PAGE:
My latest mammogram report noted the “architectural deformity” in my right breast. I guess it won’t be showcased in Architectural Digest any time soon.
Reading one’s own medical records is like peeking into another’s private diary in which he or she gossips about you. It’s strange to read someone else’s words about the most private aspects of your life. Some of it is disconcerting, but your eyes are fixed. It’s a page turner. It’s about you, after all, and yet it’s written in such a detached manner, like a butcher might speak of a dead cow that hangs in a row of dead cows in the slaughterhouse.
Still, I appreciate the peek inside my own breast. Whereas the mirror tells me one story, the report allowed me to look through the window of a gated house and glimpse the inside. My medical records tell me I’ve been snipped, clipped and burned. My interior bears the marks of surgery and radiation. I didn’t need the commentary about the external view. Architectural deformity? I suppose you could say that.
My surgeon is my architect. I think he did a grand job of excising the 2.54 cm. mass from my breast. In a post-surgery followup, he viewed the final result and agreed. “Beautiful!”
“You’re the sculptor,” I said.
Good wood,” he replied. “I’m only as good as the wood I work with.”
This was no hormone-driven, second-base transgression and this elderly gentleman was no dirty old man. He was my surgeon, pleased with the result much like a sculptor admires his finished work.
Deformed? Perhaps to the paint-by-number technicians who viewed and interpreted my mammogram and acknowledged that mine had been altered to deviate from the norm. Personally, I see a breast that is cancer-free. When I gaze in the mirror and see the slash lines – one on the top quadrant of my breast and the other curling in my armpit – I see a historical site in my personal history where cancer once was, but is no more.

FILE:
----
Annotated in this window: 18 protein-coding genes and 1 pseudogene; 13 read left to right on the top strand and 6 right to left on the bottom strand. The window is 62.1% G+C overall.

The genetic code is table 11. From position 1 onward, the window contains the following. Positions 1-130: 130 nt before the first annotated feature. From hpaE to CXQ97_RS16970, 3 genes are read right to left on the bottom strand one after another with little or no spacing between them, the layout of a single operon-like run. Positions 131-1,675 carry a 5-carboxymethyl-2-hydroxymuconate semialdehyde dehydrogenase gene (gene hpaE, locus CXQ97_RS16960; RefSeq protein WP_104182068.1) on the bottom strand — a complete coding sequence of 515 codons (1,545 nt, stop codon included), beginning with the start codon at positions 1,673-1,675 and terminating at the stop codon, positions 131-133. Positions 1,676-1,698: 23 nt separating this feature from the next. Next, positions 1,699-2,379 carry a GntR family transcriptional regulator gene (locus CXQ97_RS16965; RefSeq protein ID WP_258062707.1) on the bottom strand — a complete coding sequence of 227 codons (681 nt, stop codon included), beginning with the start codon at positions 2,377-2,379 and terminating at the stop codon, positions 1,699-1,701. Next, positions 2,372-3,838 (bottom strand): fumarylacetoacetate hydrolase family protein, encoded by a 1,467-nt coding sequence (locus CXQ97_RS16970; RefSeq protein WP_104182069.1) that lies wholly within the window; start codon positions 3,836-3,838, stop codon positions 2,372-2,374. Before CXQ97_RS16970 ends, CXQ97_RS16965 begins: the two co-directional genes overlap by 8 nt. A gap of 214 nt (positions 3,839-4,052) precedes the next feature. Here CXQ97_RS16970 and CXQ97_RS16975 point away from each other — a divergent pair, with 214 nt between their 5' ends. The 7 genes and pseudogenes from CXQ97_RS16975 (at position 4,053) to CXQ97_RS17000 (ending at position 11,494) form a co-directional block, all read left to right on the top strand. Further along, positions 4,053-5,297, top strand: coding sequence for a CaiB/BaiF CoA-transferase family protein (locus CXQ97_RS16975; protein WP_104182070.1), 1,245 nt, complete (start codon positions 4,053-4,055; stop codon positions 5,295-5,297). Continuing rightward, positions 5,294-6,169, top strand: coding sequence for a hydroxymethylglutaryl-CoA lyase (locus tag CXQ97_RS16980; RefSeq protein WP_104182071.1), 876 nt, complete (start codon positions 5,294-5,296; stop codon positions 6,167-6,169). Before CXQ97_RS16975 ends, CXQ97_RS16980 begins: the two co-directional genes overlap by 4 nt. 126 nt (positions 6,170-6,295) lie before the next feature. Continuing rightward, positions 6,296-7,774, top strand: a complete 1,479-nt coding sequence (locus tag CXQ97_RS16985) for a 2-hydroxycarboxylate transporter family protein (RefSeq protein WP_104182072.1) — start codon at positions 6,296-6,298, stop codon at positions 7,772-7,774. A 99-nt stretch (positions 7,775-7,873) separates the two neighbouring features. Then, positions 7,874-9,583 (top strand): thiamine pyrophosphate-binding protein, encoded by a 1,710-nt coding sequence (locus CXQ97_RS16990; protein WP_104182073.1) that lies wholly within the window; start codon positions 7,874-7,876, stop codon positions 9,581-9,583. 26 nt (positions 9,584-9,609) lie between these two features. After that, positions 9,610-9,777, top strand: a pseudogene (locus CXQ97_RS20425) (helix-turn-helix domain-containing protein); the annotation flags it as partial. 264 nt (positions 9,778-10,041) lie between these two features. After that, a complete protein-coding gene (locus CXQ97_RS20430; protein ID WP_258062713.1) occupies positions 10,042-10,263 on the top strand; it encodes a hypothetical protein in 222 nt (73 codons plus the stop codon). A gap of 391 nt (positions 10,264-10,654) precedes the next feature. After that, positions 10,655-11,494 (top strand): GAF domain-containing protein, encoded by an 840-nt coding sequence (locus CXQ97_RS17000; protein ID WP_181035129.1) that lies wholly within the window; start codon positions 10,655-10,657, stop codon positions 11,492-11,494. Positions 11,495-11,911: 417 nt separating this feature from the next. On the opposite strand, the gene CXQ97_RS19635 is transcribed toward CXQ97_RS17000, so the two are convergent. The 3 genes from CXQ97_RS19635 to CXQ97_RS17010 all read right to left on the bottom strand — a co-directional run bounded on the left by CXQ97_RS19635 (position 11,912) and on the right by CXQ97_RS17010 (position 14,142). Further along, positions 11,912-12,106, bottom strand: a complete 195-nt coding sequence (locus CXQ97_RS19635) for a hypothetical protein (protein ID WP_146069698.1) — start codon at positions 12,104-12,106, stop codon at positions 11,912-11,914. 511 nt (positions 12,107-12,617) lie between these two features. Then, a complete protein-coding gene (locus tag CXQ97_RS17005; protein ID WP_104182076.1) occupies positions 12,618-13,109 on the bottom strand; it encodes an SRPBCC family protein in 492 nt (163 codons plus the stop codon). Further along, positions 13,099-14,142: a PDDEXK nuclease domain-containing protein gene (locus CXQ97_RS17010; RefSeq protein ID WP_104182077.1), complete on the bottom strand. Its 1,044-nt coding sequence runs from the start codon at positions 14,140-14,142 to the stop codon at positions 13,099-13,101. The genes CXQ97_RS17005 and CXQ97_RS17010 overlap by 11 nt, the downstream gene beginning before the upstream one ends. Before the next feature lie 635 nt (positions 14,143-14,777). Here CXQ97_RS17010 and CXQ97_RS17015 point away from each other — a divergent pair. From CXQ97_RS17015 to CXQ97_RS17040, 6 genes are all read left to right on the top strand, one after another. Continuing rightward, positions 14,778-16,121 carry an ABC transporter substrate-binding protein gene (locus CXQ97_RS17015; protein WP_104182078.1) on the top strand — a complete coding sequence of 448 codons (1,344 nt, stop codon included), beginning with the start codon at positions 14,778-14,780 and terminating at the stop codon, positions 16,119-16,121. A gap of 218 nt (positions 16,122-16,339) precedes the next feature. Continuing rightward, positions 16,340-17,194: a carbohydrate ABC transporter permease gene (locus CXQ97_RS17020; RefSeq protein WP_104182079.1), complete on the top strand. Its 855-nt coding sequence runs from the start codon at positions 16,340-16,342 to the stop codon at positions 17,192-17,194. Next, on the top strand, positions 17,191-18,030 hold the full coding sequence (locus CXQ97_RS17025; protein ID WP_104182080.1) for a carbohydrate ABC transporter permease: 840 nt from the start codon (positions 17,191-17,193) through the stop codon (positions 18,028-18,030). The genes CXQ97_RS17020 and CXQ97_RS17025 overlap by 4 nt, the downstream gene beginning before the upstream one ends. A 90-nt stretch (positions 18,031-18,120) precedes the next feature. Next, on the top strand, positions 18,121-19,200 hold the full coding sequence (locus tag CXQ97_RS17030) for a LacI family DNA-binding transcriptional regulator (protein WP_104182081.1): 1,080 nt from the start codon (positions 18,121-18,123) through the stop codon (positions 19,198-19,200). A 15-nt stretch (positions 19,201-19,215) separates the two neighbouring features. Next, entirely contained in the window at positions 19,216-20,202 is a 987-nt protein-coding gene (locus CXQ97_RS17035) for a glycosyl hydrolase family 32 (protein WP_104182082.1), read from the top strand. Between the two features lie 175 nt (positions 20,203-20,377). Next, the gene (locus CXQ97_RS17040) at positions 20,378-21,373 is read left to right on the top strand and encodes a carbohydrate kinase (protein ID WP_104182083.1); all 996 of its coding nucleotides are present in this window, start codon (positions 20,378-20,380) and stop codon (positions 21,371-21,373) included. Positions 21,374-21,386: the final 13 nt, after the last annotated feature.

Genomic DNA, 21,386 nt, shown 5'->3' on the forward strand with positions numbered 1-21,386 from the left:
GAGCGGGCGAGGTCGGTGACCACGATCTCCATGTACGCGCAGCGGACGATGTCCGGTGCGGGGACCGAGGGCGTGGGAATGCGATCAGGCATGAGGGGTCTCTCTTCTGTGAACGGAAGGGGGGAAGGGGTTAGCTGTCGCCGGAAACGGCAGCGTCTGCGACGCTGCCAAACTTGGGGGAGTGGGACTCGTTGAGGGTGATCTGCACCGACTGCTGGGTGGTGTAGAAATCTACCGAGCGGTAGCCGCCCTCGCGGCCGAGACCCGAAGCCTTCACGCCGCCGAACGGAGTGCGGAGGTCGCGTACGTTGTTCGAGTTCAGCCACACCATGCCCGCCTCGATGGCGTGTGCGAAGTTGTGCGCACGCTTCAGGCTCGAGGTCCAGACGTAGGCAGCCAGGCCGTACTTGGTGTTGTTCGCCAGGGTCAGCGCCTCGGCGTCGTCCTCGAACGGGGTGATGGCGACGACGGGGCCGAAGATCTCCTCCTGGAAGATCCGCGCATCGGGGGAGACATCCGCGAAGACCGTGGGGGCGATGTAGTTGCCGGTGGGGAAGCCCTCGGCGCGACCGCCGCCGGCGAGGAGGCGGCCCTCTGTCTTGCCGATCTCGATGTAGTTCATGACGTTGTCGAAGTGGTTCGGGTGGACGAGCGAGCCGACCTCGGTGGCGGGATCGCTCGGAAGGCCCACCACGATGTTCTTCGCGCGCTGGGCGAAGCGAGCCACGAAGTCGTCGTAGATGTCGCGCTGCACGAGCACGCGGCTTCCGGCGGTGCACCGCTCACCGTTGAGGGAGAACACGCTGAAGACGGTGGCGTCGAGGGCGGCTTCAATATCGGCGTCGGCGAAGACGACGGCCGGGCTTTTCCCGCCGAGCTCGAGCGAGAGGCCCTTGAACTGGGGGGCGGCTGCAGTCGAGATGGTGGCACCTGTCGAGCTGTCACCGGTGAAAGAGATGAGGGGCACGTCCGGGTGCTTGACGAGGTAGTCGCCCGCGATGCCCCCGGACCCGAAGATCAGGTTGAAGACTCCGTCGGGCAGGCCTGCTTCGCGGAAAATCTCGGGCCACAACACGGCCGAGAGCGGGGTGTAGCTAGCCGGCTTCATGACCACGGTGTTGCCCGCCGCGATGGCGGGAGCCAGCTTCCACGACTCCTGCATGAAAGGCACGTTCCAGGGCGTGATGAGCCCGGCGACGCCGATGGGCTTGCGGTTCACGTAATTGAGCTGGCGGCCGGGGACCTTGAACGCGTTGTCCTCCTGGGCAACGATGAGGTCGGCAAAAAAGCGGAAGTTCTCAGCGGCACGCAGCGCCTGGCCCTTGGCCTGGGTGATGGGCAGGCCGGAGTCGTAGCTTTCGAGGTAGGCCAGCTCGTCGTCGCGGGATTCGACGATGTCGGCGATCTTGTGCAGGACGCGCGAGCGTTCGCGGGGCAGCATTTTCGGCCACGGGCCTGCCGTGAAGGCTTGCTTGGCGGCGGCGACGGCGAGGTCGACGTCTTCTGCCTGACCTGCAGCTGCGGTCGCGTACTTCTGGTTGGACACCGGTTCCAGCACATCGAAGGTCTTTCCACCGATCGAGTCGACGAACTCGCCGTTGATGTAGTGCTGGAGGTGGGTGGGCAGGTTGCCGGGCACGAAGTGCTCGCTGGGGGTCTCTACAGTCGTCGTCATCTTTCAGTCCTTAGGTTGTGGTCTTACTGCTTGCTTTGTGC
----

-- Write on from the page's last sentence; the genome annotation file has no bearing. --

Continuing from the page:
I’m not blind. I also see the gash, the dent, the way the flesh folds and caves in. I’m aware of the disparity in size between the two sides. It’s no Van Gogh or Monet, but to me it’s the most beautiful sight in the world. That’s because my “deformity” is a daily reminder of the malignant mass that is no more because it died instead of me.
I don’t need a medical report to tell me my right breast bears little resemblance to its sister on the left. If they are twins, surely they’re not identical.
Like mountain ranges where smaller hills stand among the taller, no one says they are misshapen because they vary in size and texture. The fact that they are asymmetrical makes them more interesting and beautiful as the lines jut and intersect and sweep against the other.
When I awoke from surgery, the first thing I saw was my surgeon’s face. “Eileen,” he said, “I’m sorry to tell you this, but a malignancy was found in one of your lymph nodes. I know you don’t want chemotherapy, but I don’t see any way around it.” At that moment I had no cares about chemotherapy. Only one thing was on my mind. I looked at Dr. Sievers through glazed and groggy eyes and said, “Thank you for saving my life.”
This is why when I stand before the mirror and my scars remind me of what was but is no more, I see a sight so exquisite, I can’t help but smile at its beauty.